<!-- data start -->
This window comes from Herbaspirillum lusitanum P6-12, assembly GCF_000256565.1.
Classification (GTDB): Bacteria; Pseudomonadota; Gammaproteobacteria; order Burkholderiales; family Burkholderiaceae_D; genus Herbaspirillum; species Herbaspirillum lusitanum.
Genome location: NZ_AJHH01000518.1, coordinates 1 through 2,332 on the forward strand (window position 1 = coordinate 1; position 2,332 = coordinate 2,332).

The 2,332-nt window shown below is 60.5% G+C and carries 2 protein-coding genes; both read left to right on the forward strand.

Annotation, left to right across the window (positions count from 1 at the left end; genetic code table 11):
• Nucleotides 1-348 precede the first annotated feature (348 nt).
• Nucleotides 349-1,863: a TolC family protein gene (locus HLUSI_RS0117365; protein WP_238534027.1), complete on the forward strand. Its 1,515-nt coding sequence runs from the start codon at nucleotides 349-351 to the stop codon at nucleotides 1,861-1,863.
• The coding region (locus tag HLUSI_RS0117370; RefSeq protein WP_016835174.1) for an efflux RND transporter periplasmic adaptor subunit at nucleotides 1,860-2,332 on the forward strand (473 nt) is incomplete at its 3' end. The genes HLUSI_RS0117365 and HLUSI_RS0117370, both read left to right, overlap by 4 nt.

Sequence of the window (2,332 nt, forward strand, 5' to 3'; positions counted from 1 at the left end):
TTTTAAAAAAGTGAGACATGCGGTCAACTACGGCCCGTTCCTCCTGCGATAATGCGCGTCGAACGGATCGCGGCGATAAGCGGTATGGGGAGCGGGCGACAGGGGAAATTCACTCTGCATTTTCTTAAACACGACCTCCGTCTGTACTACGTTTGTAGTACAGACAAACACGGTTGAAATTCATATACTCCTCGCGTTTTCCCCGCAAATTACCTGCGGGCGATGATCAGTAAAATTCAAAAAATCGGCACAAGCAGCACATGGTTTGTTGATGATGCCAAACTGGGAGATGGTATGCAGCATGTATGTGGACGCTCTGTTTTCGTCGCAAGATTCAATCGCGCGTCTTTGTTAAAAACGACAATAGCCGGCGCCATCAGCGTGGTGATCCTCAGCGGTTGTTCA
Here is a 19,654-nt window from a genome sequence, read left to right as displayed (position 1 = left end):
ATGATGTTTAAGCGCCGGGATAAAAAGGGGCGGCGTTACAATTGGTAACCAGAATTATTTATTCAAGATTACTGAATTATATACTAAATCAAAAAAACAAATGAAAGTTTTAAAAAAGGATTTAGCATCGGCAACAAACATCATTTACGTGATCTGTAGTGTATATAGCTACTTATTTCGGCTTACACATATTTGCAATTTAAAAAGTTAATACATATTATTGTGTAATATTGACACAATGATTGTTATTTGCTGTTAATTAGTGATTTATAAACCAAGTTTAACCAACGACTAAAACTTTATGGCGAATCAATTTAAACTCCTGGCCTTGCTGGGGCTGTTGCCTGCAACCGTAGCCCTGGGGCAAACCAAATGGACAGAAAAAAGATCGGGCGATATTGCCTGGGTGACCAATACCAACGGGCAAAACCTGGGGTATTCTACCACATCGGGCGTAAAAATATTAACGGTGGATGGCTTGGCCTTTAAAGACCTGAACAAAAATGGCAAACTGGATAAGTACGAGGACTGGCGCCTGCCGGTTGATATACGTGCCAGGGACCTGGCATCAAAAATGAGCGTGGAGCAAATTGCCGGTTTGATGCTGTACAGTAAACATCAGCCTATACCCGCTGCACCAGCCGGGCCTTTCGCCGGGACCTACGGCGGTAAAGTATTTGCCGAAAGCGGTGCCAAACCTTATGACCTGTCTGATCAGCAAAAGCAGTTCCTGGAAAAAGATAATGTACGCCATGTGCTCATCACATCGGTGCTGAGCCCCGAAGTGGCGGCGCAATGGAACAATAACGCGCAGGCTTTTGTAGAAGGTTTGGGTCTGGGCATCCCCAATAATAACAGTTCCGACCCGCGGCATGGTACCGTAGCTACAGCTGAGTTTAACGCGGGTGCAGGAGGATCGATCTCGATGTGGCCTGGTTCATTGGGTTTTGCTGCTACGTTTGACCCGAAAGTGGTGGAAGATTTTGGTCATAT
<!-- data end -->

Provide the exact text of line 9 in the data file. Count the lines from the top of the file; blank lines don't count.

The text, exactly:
Sequence of the window (2,332 nt, forward strand, 5' to 3'; positions counted from 1 at the left end):